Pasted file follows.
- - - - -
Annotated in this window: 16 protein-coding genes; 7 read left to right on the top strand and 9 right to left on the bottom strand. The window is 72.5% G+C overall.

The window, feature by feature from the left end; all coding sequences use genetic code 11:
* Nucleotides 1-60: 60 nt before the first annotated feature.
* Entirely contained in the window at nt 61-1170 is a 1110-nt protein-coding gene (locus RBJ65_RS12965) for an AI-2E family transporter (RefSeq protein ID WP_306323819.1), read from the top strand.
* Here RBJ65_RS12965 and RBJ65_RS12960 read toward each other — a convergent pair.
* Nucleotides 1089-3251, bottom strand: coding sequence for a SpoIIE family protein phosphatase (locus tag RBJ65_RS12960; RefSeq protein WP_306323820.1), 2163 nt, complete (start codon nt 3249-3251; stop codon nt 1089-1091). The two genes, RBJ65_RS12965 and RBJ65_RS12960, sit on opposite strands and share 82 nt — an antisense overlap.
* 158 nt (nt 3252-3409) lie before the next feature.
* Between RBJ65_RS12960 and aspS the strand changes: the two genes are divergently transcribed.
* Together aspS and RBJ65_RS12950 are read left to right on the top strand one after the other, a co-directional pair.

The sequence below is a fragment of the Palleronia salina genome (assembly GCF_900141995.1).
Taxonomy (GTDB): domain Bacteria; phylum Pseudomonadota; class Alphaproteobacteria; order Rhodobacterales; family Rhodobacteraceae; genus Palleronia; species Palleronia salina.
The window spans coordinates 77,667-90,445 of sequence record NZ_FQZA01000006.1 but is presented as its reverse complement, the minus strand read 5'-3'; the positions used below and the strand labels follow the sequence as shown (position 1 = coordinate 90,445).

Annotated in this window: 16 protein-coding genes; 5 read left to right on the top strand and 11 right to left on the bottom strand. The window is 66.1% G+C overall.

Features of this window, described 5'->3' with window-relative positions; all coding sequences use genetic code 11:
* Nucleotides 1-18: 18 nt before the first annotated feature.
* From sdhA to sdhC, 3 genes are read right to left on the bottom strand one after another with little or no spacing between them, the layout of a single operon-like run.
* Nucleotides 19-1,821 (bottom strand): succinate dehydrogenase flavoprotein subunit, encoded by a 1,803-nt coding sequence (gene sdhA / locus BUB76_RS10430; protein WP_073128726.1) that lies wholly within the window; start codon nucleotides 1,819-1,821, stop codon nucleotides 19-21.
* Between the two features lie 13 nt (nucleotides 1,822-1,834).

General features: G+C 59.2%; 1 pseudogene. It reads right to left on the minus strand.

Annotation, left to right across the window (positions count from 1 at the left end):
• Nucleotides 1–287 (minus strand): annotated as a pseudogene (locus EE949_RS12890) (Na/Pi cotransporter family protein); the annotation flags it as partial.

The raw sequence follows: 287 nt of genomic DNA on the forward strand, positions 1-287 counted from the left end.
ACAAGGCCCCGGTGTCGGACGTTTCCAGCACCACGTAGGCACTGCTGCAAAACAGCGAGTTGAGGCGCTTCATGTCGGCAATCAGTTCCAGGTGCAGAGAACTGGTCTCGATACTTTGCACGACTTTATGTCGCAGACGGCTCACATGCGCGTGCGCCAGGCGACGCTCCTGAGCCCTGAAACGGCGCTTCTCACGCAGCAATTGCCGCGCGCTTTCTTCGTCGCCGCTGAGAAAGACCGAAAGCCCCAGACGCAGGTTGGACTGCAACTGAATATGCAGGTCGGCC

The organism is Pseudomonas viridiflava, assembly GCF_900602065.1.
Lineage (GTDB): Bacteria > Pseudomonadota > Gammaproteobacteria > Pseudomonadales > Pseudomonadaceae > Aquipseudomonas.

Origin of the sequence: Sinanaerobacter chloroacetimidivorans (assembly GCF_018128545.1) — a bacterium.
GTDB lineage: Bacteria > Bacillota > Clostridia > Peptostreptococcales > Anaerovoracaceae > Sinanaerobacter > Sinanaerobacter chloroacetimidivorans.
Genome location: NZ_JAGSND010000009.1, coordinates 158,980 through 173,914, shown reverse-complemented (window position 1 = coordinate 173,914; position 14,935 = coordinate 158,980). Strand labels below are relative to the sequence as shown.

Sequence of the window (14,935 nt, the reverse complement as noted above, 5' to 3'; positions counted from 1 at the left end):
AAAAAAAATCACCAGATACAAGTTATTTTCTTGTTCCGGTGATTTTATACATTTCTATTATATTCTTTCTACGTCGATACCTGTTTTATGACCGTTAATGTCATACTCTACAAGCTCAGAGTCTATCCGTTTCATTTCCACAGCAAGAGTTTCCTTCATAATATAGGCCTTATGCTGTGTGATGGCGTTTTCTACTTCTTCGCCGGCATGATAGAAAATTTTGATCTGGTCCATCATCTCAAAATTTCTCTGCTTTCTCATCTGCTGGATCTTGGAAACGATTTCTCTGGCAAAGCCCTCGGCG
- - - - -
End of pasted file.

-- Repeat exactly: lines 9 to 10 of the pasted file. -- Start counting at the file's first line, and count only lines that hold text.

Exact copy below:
* Together aspS and RBJ65_RS12950 are read left to right on the top strand one after the other, a co-directional pair.

The sequence below is a fragment of the Palleronia salina genome (assembly GCF_900141995.1).